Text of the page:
by Dr. Lance B. Eliot
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Key briefing points about this article:
- There is much debate about the possibility of AI serving as judges in our courts
- Some argue it should never be permitted, others say it will be inevitable and unstoppable
- One argument being made is that perhaps AI judges would be solely used in the lower courts
- The logic for use at the lower courts includes scalability and consistency
- Countering points are that this drains humanity from the lower courts and is a slippery slope
Do you lay awake at night due to the notion that someday we will have AI-based autonomous judges in our courtrooms, looming over humanity and deciding the fate of humans that come before their grand majesty?
So that you don’t needlessly lose an excess of sleep, please be aware that this kind of AI is still only a gleam in the eye of AI developers. A long and bumpy road has to be first crossed to get there. That being said, it is important to realize there is semi-autonomous AI that might reach that goal line sooner than we think.
In the case of AI that is semi-autonomous and likely to be nothing more than a supplemental aid to a human judge, there is little argument that such high-tech would be a handy sidekick. Perhaps such AI could tidy up the loose ends of any legal arguments or provide insights about precedents via being able to readily peruse thousands upon thousands of prior cases. Generally, there is minimal controversy associated with arming the judiciary with so-called “smart” computer-based systems that serve at the will of human judges and can ostensibly bolster adjudication toward greater efficiencies.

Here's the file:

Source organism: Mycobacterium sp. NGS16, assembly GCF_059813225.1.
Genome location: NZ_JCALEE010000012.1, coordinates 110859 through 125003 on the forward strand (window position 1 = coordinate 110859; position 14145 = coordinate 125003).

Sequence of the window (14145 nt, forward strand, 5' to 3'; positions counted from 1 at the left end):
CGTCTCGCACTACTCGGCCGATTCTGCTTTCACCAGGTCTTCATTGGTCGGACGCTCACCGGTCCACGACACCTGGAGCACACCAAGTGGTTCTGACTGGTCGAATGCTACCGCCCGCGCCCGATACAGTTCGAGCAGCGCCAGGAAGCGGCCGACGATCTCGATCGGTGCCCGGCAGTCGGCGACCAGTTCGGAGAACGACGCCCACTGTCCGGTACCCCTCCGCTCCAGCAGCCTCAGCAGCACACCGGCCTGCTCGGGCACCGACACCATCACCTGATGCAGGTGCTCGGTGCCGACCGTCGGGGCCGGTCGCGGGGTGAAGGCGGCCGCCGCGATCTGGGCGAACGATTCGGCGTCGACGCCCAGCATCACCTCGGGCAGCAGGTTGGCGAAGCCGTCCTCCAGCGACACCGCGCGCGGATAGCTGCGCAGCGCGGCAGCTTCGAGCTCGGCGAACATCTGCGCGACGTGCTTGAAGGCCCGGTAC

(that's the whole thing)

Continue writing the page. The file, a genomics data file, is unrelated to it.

The real war of words arises when you start thinking about fully autonomous AI that imbues legal reasoning and can seemingly render judicial decisions without the need for human hands or minds. That type of AI would not be supplemental and instead would outright replace human judges (this is not to suggest that there would only be AI-based judges, as there might be a mixture of sometimes the use of a human judge and in other instances the use of an AI one).
For details on this and other AI and law topics, see my book entitled “AI and Legal Reasoning Essentials” at this link here: https://www.amazon.com/Legal-Reasoning-Essentials-Artificial-Intelligence/dp/1734601655
The shorthand version of the spirited controversy is whether we should allow AI on its own to serve in any such judicial capacity.